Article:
Gardens are unique and understudied systems that can have multi-faceted and positive impacts on the environment and public health.
The positive impact of gardens is an important thing to consider when planning, installing and maintaining individual gardens as well as neighborhood-wide landscaping installations. It turns out that gardeners and landscapers manage and maintain a significant amount of land — approximately 2 percent of the land area in the continental United States.
Gardens and other ornamental landscapes are special because of their unique levels of plant abundance and diversity. In some cases they can be considered “biodiversity hot spots.”
In New York, my lab group documented the important role that plant abundance and diversity in urban and suburban gardens can play in conserving pollinator biodiversity. We want to do the same thing in Oregon.
Recently, there have been calls for conservation plans to better harness the positive environmental benefits of gardens and landscapes. But before we can get there, we need to answer some basic questions. This is where the Garden Ecology Lab comes in.
Our group works to understand the benefits of gardens to the environment and to human health and well being. We want to document the biodiversity of plants, pollinators and other organisms in Oregon gardens, and analyze what factors constrain or promote garden biodiversity. We are studying the physical, chemical, and biological characteristics of urban garden soils, to understand the challenges that plants may encounter when installed there.
Ultimately, our goal is to understand how gardens — and the decisions we make in our gardens — either promote or constrain ecosystem services such as pollination or pest control.
Currently, we are working on three projects: garden pollinators (Gail’s project), native plants (Aaron’s project), and garden soils (Michael’s project). In this article, we provide an update from the first season of field work.
In this study, we aim to document the diversity of bees that can be found in Portland-area gardens. We also want to know how landscape context (e.g., urban, suburban, forested), garden design, and garden management impact garden bee diversity.
We selected 24 gardens to study, with sites (see Figure 1) ranging from Woodburn to the St. Johns neighborhood of Portland, but largely hugging major roadways. They were chosen to facilitate efficient travel and sampling.
Gardens were categorized according to their landscape context:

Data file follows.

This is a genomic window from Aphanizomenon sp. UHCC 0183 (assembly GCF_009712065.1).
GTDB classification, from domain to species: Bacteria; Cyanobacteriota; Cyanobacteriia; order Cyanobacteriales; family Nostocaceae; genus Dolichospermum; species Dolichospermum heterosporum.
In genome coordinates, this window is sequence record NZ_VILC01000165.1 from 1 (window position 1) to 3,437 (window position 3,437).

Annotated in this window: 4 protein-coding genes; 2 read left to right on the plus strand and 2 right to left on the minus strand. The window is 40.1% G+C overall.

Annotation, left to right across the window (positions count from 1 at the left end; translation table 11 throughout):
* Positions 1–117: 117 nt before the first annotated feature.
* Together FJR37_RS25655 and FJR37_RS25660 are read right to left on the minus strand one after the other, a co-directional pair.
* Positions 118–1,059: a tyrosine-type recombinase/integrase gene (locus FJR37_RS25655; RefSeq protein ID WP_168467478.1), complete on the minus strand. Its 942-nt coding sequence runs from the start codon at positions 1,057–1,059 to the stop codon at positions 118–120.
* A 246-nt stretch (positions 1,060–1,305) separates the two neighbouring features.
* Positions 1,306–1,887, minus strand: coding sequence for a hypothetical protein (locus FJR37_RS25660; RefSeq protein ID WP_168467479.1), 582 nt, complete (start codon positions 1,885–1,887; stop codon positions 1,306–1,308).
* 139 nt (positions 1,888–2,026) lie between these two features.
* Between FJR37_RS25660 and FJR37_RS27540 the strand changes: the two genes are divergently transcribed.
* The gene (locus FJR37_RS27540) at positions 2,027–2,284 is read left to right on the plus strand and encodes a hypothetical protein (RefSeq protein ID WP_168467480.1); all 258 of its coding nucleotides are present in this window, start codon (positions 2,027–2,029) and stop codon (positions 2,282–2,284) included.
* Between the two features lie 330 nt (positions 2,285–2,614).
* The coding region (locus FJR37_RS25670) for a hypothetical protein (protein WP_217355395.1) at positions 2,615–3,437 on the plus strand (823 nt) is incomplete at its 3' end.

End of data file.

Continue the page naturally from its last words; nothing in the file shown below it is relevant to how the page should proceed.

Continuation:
Urban: gardens located within Portland, in highly populated neighborhoods
Forest: gardens located within Portland, located adjacent to Forest Park
Suburbs: gardens located outside of Portland, on the edges of the metropolis.
We used a modification of a standardized method for monitoring bee populations to sample pollinator diversity. We used colored bowl traps to passively sample bees from home gardens (Figure 2). We hand-collected bees, allocating 10 minutes of collection time within each garden.
Bees were brought back to the lab, where they could be pinned and identified (Figure 3). Butterflies were identified on the wing, when we saw them in the garden (Figure 4).
At this writing, we are still pinning and identifying bees, and results are forthcoming. But, even at this early stage, we were impressed with the diversity of bumble bees in Portland-area gardens. So far, we think we have five species!
Anecdotally, we also noticed that bee diversity and abundance might be lower in gardens that use sprinkler systems, versus those that use drip irrigation or no irrigation. However, this observation awaits confirmation from more data.
Finally, we were impressed with the diversity and abundance of bees from a garden near Portland’s city center. This garden was surrounded by concrete, yet the intentional plant choices (e.g. big leaf maple, borage, California poppy, coreopsis, anise hyssop, spirea, Douglas aster, yarrow, phacelia, meadow foam, and more) were noticeably successful at attracting a diverse and abundant pollinator assemblage.
This summer, we conducted our first field season of a study screening native plants for their attractiveness to pollinators and natural enemies.
We selected 23 native Willamette Valley wildflower species, as well as four exotic garden species known to be attractive to bees: Nepeta cataria ‘Catnip’, Salvia elegans ‘Pineapple Sage’, Origanum vulgare ‘Italian’ and Lavandula intermedia ‘Grosso’. For a full list of native plants, please visit https://tinyurl.com/ya8orsgm.